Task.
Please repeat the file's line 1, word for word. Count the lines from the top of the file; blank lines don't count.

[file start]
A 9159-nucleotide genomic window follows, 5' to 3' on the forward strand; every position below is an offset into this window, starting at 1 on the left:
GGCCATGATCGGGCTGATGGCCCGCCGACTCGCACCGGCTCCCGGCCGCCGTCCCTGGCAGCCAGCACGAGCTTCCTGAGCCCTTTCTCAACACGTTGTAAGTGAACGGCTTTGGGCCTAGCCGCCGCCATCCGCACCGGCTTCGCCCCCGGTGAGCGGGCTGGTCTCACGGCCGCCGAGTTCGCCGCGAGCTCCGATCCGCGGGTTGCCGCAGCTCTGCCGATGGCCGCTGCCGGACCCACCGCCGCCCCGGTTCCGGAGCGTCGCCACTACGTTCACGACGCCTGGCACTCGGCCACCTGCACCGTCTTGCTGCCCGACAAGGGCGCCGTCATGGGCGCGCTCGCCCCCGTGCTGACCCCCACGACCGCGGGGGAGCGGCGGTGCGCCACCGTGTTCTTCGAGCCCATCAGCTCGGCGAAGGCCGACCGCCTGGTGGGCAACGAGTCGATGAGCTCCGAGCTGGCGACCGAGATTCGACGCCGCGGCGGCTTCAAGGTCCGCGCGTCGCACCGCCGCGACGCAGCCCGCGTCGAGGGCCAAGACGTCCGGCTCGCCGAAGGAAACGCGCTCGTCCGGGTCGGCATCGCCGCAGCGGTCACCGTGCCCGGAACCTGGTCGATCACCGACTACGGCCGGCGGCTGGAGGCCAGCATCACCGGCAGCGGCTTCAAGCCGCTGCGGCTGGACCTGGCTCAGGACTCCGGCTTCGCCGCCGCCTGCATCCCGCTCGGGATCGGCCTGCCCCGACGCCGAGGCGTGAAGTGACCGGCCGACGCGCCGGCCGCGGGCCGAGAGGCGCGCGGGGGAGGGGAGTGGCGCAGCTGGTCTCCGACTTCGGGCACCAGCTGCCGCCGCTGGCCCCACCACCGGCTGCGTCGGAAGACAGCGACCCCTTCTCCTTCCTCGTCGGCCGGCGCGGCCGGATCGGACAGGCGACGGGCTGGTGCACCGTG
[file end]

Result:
A 9159-nucleotide genomic window follows, 5' to 3' on the forward strand; every position below is an offset into this window, starting at 1 on the left: